Ever stricter sanctions targeting Iran’s Central Bank, coupled with an oil embargo, have had a severe impact on the Iranian economy. While previous sanctions were no more than a hindrance to economic activity, the latest actions have all but eradicated the state’s ability to manage the Iranian rial, which has implications beyond just a devaluation of the currency. The Iranian rial is tightly controlled by the Central Bank, and it is not traded on the international foreign exchange market. As such, the Central Bank has until now been able to price the rial within a desired range by using foreign exchange reserves to manipulate supply and demand.
Given that the US dollar is integral to international trade – especially sanctions-dodging cash transactions – demand for the currency in Iran is very high, putting upward pressure on its price. Luckily for Iran, the country is endowed with abundant reserves of dollar-denominated oil. This has allowed the state to flood the economy with dollar oil revenues and relieve the upward pressure on the dollar, keeping the rial strong.
The problem with the latest sanctions and oil embargo is that Iran is suddenly starved of roughly $133 million of oil revenues a day, leading to a scarcity of dollars and a rapid increase in its price. In other words, the proverbial rug has been pulled from under the rial’s feet, as the increase in the dollar’s price corresponds to a loss of over 80 percent of the rial’s value in less than one year. This has grave consequences for an Iranian economy accustomed to international trade. In the world of Iran’s factional political system, the currency crisis has led to a nationwide game of hot potato. A disillusioned merchant class that is heavily represented in parliament has put the blame squarely on President Ahmadinejad’s economic policies. Speaker of Parliament Ali Larijani was more cautious, putting only 80 percent of the blame on him.
Ahmadinejad himself appears powerless and somewhat dazed, going as far as to blame the devil for the crisis. The Supreme Leader’s office, meanwhile, has been using its political clout to blame foreign adversaries. Supreme Leader Ayatollah Ali Khamenei has called on the Iranian population to embrace a ‘resistance economy,’ and has on a number of occasions invoked memories of Iran’s war-economy during the Iraq-Iran war as a way of tapping into nationalistic sentiment. Unusually, it is the oft-blustering Revolutionary Guards that have been conspicuously quiet. Over the years the Guards have amassed great wealth and power, often through state-sanctioned indigenisation and privatisation schemes. Their are also very smart political-chess players in Iran’s factional political system, always supporting the Supreme Leader, but extracting a higher price as their influence grows.
The Guards’ economic and political clout has positioned the sprawling organisation to profit wildly from the rapid devaluation of the rial. The reason for this is simple: to counter the loss of control over the rial, Iran’s Central Bank has imposed a number of strict restrictions on currency trading, leading to multiple exchange rates for the dollar and other in-demand currencies. Key industries and importers – dominated by the Guards – are the privileged few to maintain access to dollars at the “official rate” via the Central Bank (roughly a third of the price of what it is on the black market).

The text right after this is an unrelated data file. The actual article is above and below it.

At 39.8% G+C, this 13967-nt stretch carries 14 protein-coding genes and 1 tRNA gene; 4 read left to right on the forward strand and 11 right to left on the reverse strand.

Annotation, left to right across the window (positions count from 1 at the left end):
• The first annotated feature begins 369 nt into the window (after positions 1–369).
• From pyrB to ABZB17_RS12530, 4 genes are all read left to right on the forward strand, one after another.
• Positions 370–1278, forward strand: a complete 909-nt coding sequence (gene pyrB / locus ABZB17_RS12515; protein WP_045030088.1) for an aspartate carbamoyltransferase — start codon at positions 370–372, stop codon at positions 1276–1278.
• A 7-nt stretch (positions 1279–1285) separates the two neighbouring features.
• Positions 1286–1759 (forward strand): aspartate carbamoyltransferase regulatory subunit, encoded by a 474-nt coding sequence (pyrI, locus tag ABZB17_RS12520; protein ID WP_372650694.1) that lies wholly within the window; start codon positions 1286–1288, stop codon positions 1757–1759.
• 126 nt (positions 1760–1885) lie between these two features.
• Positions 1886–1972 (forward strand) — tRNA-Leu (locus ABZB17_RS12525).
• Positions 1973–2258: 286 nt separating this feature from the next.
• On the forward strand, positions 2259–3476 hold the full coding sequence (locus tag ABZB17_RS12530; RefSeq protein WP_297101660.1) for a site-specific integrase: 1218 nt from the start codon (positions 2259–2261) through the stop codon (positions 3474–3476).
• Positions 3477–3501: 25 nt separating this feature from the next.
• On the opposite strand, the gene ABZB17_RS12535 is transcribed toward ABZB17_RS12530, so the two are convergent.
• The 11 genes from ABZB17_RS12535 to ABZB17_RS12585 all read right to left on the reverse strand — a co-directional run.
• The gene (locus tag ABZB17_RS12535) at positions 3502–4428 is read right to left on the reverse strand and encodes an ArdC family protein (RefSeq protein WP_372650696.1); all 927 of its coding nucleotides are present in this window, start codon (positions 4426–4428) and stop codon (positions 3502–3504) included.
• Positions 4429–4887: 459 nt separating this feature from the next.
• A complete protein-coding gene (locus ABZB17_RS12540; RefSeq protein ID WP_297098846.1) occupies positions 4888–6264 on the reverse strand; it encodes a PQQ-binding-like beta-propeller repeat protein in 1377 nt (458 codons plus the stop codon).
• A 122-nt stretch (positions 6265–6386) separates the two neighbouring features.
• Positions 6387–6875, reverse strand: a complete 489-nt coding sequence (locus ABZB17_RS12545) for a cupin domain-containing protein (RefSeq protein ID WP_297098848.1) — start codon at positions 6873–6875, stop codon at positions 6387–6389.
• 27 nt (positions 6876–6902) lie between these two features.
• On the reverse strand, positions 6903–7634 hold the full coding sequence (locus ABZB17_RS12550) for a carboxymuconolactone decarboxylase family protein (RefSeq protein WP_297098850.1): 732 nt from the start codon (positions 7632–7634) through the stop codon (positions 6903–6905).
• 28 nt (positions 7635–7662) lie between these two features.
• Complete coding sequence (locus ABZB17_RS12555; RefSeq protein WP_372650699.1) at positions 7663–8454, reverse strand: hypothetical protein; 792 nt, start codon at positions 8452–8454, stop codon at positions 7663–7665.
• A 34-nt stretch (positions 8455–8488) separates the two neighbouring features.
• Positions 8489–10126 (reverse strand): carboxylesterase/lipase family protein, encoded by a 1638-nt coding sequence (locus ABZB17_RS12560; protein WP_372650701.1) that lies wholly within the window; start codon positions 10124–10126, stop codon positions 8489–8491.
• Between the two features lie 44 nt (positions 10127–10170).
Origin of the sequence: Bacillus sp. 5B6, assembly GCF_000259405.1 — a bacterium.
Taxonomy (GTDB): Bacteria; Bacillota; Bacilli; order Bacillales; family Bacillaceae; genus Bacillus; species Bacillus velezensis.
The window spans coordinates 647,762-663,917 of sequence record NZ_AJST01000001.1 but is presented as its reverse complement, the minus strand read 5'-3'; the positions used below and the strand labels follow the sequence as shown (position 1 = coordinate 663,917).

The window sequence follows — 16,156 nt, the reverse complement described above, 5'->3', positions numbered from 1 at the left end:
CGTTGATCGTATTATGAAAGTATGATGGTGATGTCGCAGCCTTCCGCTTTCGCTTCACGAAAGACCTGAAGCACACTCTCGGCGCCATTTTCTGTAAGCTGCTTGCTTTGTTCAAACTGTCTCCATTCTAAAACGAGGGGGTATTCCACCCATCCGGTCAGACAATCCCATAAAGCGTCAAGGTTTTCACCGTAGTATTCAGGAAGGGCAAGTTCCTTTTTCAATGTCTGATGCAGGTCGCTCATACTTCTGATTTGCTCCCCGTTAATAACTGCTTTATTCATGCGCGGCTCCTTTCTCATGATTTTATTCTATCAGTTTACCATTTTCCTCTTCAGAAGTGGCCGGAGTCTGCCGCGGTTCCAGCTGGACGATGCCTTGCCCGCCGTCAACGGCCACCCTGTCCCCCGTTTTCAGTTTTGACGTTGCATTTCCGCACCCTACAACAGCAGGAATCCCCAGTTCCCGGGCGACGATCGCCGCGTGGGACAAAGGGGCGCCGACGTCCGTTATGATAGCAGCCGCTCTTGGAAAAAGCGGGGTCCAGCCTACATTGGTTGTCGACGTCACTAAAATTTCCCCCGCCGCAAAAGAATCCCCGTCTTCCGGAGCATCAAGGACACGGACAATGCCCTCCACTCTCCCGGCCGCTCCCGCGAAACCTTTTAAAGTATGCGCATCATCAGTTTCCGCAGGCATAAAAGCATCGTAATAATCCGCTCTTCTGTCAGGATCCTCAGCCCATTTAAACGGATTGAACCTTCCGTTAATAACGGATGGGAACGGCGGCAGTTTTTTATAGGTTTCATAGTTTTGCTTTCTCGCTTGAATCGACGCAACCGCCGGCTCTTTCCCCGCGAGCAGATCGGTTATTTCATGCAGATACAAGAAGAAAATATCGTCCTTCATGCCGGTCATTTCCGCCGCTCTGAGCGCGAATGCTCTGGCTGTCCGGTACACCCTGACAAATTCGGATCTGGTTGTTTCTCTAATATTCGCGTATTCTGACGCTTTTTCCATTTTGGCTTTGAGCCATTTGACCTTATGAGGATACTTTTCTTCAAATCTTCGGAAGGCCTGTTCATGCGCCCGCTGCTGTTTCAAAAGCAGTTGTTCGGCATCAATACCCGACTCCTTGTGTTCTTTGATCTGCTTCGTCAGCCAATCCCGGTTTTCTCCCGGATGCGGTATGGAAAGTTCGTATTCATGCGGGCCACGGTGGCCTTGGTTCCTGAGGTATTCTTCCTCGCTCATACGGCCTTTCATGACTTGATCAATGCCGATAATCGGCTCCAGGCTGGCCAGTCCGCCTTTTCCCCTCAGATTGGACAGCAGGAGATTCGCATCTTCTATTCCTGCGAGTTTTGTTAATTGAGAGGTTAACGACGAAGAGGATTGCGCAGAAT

The intention is to avoid a total collapse of the economy by allowing key actors access to cheap dollars. The result is not exactly what was intended. Those who have access to dollars via the Central Bank can simply sell those same dollars on the black market for up to three times as many rials. Then, using the windfall of rials earned from selling the dollars on the black market, they can go straight back to the Central Bank and buy up to triple the amount of dollars. This is just one of numerous different ways to exploit the crisis.
Since there is no such thing as a free lunch, the economic burden of this profiteering is put on Iran’s foreign exchange reserves and other state funds. The Guards are effectively redistributing the nation’s wealth away from the people and the state, and into their own pockets. The Iranian people will suffer the most due to rapid inflation and unemployment, but their ability to participate in the political debate is severely limited by the Guards’ security apparatus. Growing dissatisfaction can also be careful stage managed by emphasising the political infighting taking place throughout the state, enabling the blame to lose focus and dissipate across the entire political system.
There is every chance that the Guards will continue to consolidate their power by allowing political infighting to fester. This will undermine Iran’s relatively robust state infrastructure, and purge many of the Guards’ opponents and competing centres of power. At the same time, Ayatollah Khamenei will feel increasingly cornered as his diverse power base slowly becomes homogeneous. Western policy makers may be rubbing their hands at the thought of forcing Iran into economic submission, but what they fail to realise is that they have effectively enriched the Guards and disembowelled the Iranian state; the tighter the sanctions screw, the more powerful the Guards become. The West may not be happy with the Iranian state, but boy will they miss them when they have to face up to the Revolutionary Guards instead.